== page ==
Life without momentum sucks. It feels like you're wading through mud, and every little decision is impossible to make.

Ruts always seem to happen right after peaks. Everything's going great until suddenly something happens and you find yourself in a rut.

By rut, I don't mean full blown depression, but rather an emotional blip or period of stagnancy, uncertainty, and anxiety. Not all hope is lost, but things just feel more difficult.

Ruts are usually caused by sudden drastic change, shock, or trauma––anything from moving apartments to a death in the family.

The most prevalent symptom of a rut is every little decision becoming impossible to make.

When you're in a rut you have to push yourself to wake up early, go to the gym after a long day, and eat protein instead of sugar.

This comes from a lack of momentum. Each decision is a new one you have to consider and consciously pursue.

When there's momentum, however, waking up early isn't as tough. "I've been waking up at this time more or less everyday for 3 months. I'll just do it again." "I always go to the gym after work. Why wouldn't I today?"

It's easier to continue a habit than start one. It's also easier to start a habit when everything's going great.

When you're wading through a rut, though, where do you find the energy to start a habit? How do you start multiple habits at once?

The easiest way is to break the habit down into the smallest piece possible. If you want to get in the habit of going to the gym everyday, start doing pushups right before bed––don't let yourself go to sleep until they're done.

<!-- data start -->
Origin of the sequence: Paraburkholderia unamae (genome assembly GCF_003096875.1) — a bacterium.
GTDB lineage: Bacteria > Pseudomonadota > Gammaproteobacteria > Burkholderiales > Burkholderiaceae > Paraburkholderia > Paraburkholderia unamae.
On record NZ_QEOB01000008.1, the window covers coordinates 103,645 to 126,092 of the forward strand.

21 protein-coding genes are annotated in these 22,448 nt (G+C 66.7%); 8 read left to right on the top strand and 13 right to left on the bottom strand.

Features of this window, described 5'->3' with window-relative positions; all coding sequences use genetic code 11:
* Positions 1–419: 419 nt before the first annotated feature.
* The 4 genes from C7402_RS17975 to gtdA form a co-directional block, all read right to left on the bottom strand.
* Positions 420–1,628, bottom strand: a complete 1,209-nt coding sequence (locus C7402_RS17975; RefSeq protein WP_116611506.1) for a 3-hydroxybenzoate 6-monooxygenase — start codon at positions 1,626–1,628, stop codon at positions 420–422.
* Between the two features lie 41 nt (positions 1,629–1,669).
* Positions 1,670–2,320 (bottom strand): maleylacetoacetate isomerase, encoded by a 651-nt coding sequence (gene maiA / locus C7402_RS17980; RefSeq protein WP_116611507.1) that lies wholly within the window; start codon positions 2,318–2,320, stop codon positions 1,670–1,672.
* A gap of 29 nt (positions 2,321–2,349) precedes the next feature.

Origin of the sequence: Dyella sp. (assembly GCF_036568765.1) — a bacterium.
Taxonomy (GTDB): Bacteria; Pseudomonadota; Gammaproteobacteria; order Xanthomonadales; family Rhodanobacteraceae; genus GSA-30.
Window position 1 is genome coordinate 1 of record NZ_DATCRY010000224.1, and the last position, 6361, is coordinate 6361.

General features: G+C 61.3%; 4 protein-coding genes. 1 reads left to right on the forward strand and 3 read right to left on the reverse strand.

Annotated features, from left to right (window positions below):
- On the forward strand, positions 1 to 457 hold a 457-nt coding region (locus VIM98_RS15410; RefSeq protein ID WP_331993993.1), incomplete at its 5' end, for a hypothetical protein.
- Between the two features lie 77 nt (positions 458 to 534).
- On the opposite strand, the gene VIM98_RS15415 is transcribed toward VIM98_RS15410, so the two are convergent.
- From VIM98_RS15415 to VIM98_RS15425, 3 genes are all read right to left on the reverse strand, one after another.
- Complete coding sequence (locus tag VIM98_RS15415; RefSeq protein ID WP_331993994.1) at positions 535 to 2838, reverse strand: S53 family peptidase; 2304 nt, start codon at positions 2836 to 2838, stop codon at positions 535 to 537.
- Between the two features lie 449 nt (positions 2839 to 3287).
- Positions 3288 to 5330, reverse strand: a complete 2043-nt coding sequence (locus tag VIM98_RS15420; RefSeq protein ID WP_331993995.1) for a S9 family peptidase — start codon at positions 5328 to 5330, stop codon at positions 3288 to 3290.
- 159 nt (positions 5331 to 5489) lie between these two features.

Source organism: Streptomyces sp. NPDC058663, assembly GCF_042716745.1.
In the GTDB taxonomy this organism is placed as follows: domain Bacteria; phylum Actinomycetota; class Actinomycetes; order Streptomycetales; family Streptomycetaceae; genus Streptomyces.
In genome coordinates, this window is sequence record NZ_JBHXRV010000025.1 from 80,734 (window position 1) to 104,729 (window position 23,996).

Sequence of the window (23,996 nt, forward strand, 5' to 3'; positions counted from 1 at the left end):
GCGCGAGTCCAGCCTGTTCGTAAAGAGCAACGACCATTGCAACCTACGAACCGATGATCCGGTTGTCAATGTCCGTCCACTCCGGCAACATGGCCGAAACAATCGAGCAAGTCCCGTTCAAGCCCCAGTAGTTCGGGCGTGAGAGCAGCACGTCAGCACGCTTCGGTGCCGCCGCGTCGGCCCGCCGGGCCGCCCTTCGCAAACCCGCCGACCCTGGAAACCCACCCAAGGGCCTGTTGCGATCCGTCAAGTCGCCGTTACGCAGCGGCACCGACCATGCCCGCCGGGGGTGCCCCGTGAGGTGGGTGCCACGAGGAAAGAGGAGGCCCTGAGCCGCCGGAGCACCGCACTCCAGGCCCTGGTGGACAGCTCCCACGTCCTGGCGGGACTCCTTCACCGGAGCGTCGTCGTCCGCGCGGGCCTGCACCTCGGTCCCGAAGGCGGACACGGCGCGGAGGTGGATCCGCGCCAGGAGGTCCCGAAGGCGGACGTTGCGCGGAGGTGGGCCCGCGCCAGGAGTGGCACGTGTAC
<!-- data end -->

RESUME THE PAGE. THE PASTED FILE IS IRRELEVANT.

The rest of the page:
If you want to start a blog, write 100 words a day. If you want to become a photographer, take 5 photos a day.

These things should be broken down into the tiniest obligations possible. If you take 25 photos one day instead of 5, cool. But the next day you shouldn't obligate yourself to taking another 25. Just stick to 5.

Over the long run, these tiny little habits add up. The more stable they get, the more you can push them, until suddenly you're going to the gym for 10 hours a week.

The momentum of these tiny habits pushes you forward and reduces decision fatigue. The only question becomes: which habits do you want to form?

P.S. Random events throw people into ruts all the time. They aren't avoidable. The strongest are those who can acknowledge the rut immediately and direct themselves into positive habits.